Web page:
Tuesday, April 29, 2008
"Nobody, I know," he'd say. Just being friendly. And he was. Sincerely, I think my Dad felt happy to be part of a small village, where people took the time to smile and wave.
Heather's post on manners has had me thinking all week. While bad manners are awful, fake niceness is worse. Those fake smiles are the messy things of life that I like to shake off me like a dog shakes off water when he jumps out of a lake. Now that I live in a bigger Midwest town, I'm becoming especially adept at spotting the fakes. I'm sure that the "fake nice people" existed in my small town, but it was easier to ferret out sincerity when there were less people to study.
The underlying issue I have with "the fakes," is not in the difficulty in spotting them, but rather, why? Why bother to go out of your way to make someone feel important, cared for, and well-liked, if you don't really mean it? Who, in this short life, has time for that? And more importantly, why not care? Who are you not to care, I want to ask.
There's a neat little test you can take over at BBC Science that rates your ability to spot a fake smile. I got 11 out of 20 right. Out of the 9 I missed, I thought 7 of them were fake smiles, when they were genuinely real.
Without giving away the clues of what to look for, I'll just say that fake smiles are created consciously by the brain, engaging specific muscles. Genuine smiles are created by the unconscious part of the brain, in a spontaneous, effortless movement that engages a different set of muscles. You don't even know you're doing it. It just happens.
Today, my wish for you is that your days be filled with so much joy that you find yourself unconsciously smiling, without an ounce of effort on your part. As Moms, we need much of our day to be effortless anyway.
If you take the test, post your scores! It would be fun to compare.
Monday, April 28, 2008
Just joshing you. I had my post ready, all wrapped up with a bow, and it ate itself this morning. So, I will need to get back to you on that, later this evening.
In the meantime, lurkers, why haven't you Shown Us Your World yet?
Wednesday, April 23, 2008
I don’t know what’s happened to having good, old-fashioned, manners but they are certainly lacking in my city.
Since when is it okay to let a very obviously pregnant woman with one or two kids in tow hold the door open for multiple people who don’t bother to even look at her, let alone say “thank you?”
It is also common for me to say “thank you” to the store clerk who rings up my purchases, to which he or she will often reply “you’re welcome” if he or she says anything at all.
Have you been in a restaurant and the man at the next table is using less-than polite language? I have. And I have yet to figure out what the profanity adds to the story. I admit this bothers me more when I have my kids with me, but honestly, it’s not pleasant to listen to any time.
I can’t even count all the times that I’ve been at a stop sign and waiting patiently for a pedestrian to cross the street when someone behind me honks. Really? Apparently I’m to run down another human being so that the person in the car behind me doesn’t have to sit at a stop sign for more than a minute.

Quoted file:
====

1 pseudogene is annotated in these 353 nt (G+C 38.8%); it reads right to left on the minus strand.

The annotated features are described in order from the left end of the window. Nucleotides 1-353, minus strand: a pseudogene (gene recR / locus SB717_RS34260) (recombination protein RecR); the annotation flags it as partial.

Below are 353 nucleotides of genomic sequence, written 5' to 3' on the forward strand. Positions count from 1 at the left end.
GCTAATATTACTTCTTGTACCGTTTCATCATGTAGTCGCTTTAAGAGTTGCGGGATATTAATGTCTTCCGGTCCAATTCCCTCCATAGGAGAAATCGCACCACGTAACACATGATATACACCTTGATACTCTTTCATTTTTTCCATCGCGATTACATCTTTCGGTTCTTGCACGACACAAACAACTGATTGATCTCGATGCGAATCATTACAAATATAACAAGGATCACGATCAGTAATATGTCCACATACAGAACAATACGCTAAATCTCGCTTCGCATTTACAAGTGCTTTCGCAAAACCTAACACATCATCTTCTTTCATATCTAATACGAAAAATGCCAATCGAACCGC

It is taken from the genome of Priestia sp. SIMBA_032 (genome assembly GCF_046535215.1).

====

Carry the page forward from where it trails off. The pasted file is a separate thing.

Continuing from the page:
Just think how much more pleasant life would be if people were expected to act civilly again. There have been many great things that have happened over the years, like electricity and cars and the right for the minority vote but there has also been a moral decline in society. It’s just not seen as necessary to be a nice person anymore. If you’re nice, you’re weak.
But really those who are still nice are the truly strong ones.
Tuesday, April 15, 2008
Motherhood, I have found, is not unlike childhood. We start off not knowing much, really, about what lies ahead. We learn on the job, sometimes from parents, sometimes from experts, often from friends. We make mistakes. We misspeak. We learn the meaning of mercy and grace.
With my eldest entering the tween years, I’ve entered a new phase of motherhood (and yes, it takes a lot of mercy and grace, on both of our parts). In doing so, I’ve come to realize that motherhood, like childhood, is just that: a series of phases. Some we relish, others we endure, but each phase comes and then—poof—it goes. It vanishes and we are onto the next.
Before I even had children, I experienced a phase where I thought I knew a few things about motherhood. I certainly knew what I wouldn’t do. Ha!
Then came the infant phase, which knocked me right into “how will I ever survive this” land. I know that there are lots of you out there who ooohhh and aaahhhh over infants, and today I do, too. But when I was seriously sleep-deprived, a thousand miles from anyone I knew, and lonely, I wondered if I would ever see the light of day again.
But then he started to laugh. And crawl. And I loved that phase. I loved it when he made a mess, threw a tantrum, and sat on my lap for hours reading picture books. I loved it right up until he turned three.
The three-year old phase was a bit more challenging, but still fun. All in all, we were good, and I knew what I was doing, and then he turned eleven.
And that’s where I find myself now, lost again, struggling to figure out what’s up, what’s down. My sweet boy is still sweet, but suddenly prone to outbursts (you’re ruining my life!) and comparisons (every other person in my class has video games!) that have previously been absent. Hormones (his, not mine), independence, and the quest for self-identity—we are here, suddenly, dramatically, here.
Way back in the day when I was still thinking about having children, a friend of mine, Cindy (already a mother of three), was a great encourager. I couldn’t start having kids soon enough for her. One day, she gave me a re-print of an article written by Dale Hanson Bourke that speaks about motherhood as truthfully and eloquently as I’ve ever seen it. (Click here to read it.) It touches me as much to read it today as it did over a decade ago. And as we make our way though yet another phase, of motherhood and childhood, I have to concur: It’s changed my life and I’ll never regret it.
Sunday, April 13, 2008
That being said, I decided to go a different route. Instead, I am going to show you my world inside my house.